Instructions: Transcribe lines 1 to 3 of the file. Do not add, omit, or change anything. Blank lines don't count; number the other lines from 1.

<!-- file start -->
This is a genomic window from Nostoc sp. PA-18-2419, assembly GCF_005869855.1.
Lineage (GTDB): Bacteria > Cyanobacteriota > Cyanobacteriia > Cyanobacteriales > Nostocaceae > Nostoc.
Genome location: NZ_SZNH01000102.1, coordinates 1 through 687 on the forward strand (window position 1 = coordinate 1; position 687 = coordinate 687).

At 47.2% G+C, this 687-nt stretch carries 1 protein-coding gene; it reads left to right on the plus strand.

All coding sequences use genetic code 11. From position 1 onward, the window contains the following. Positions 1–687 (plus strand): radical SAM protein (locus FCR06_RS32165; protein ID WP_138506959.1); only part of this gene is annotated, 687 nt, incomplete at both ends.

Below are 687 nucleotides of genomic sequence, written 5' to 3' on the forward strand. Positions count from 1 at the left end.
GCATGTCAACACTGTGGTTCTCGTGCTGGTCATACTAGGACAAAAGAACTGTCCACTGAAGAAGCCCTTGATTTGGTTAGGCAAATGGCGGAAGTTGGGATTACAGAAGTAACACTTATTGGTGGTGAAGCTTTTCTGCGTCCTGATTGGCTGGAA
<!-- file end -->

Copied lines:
This is a genomic window from Nostoc sp. PA-18-2419, assembly GCF_005869855.1.
Lineage (GTDB): Bacteria > Cyanobacteriota > Cyanobacteriia > Cyanobacteriales > Nostocaceae > Nostoc.
Genome location: NZ_SZNH01000102.1, coordinates 1 through 687 on the forward strand (window position 1 = coordinate 1; position 687 = coordinate 687).